Akin to a closed-end fund, Fig will pay a minimum of 85% of its revenue share to the holders of FPS. Shares are $1000 each with 15,000 available for purchase.
Crowdfund Insider contacted Maxwell Rich, Deputy General Counsel for Fig, to gain perspective on the offering. We asked Rich why they decided to pursue an offering like this. Rich said that FIG’s strength has always been its ability to identify compelling games and gaming products for co-publishing, allowing investors to “vote with their dollar” as to what games and products should be produced (through the offer and sale of specific Fig Gaming Shares) and which investors can ultimately have a financial stake it.
“However, the process of finding a developer, negotiating the publication and revenue sharing agreement, and then raising funds to put toward that publication and revenue sharing agreement could span many months, delaying the game or product and seeing Fig incur a significant cost to fund each developer,” Rich explained. “With Fig Portfolio Shares, Fig can raise the necessary capital ahead of time, so that when a game or device is identified, Fig can quickly negotiate the terms of the publication and revenue sharing agreement to kickstart development and possibly expedite the timing of a return to investors.”
Rich added that participating investors will receive a share of Fig’s preferred stock, series Fig Portfolio Shares – Series 2021, which have dividend rights with respect to the proceeds of the offering towards developers.
So what are the risks?
“Like Fig’s Gaming Shares, if the developer is not successful or requires additional capital, Fig may never see revenue to share with its investors or Fig’s rights to participate in the revenue may be reduced. Additionally,. investors must trust in Fig’s management to select all of the games and devices, largely blindly, whereas Fig Gaming Shares allowed investors to know the specific developer or game that was being published,” Rich said.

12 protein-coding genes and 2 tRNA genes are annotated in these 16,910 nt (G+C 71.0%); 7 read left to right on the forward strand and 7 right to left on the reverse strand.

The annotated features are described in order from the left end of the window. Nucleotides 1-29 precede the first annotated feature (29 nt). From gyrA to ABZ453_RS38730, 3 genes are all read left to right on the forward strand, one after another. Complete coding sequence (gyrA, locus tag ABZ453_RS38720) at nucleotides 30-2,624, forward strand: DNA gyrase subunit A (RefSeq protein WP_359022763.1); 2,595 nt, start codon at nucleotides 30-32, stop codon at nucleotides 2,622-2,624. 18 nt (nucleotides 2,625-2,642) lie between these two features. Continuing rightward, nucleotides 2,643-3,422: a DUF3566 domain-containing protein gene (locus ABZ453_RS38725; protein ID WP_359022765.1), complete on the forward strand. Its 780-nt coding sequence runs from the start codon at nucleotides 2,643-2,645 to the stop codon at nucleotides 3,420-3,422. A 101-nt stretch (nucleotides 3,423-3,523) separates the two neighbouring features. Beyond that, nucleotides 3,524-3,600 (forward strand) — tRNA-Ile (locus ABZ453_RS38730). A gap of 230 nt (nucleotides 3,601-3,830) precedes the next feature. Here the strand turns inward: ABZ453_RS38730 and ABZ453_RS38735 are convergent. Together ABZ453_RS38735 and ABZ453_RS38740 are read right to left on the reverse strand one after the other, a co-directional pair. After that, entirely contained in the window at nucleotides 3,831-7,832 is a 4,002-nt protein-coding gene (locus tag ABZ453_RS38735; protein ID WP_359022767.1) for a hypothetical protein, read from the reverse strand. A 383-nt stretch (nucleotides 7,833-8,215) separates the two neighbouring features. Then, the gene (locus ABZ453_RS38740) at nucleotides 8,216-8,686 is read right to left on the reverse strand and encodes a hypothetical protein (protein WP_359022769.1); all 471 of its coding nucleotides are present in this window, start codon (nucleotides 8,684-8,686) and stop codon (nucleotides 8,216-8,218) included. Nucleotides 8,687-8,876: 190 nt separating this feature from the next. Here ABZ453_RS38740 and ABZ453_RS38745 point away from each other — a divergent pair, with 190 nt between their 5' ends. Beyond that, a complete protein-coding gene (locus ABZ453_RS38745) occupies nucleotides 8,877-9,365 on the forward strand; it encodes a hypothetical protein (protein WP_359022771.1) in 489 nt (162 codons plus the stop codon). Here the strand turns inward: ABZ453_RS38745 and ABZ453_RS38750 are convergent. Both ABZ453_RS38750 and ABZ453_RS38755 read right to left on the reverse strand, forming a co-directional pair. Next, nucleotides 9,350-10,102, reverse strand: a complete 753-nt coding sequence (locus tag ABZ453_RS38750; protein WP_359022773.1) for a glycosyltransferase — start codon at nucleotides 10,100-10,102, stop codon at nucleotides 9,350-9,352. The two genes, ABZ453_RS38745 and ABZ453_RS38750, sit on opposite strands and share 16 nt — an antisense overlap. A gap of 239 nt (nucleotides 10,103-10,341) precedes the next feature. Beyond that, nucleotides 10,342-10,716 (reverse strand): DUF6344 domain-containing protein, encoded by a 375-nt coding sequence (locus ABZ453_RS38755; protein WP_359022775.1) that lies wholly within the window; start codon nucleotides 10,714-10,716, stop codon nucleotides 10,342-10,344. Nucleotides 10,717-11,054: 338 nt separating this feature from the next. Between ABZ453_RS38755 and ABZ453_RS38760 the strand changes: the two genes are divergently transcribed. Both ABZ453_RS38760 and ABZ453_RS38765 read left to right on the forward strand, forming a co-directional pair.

We inquired as to what happens when the fund ends, and Rich clarified that this is not a fund, it’s a specific class of Fig’s preferred shares ties to the games and products published with proceeds of the offering.
“Fig does not retain any IP it co-publishes and negotiates finite revenue-sharing contracts which can be bought out or end at a specific term.”
Rich added that they hope this becomes the standard model for Fig’s funding of developers.
Quered about historical returns, Rich referenced the filing indicating that Fig has historically generated positive returns for investors in its Fig Gaming Shares, past performance not being indicative or a guarantee of future results.
“Fig hopes by having money ready to deploy, it can negotiate stronger contracts to increase returns.”
Have a crowdfunding offering you'd like to share? Submit an offering for consideration using our Submit a Tip form and we may share it on our site!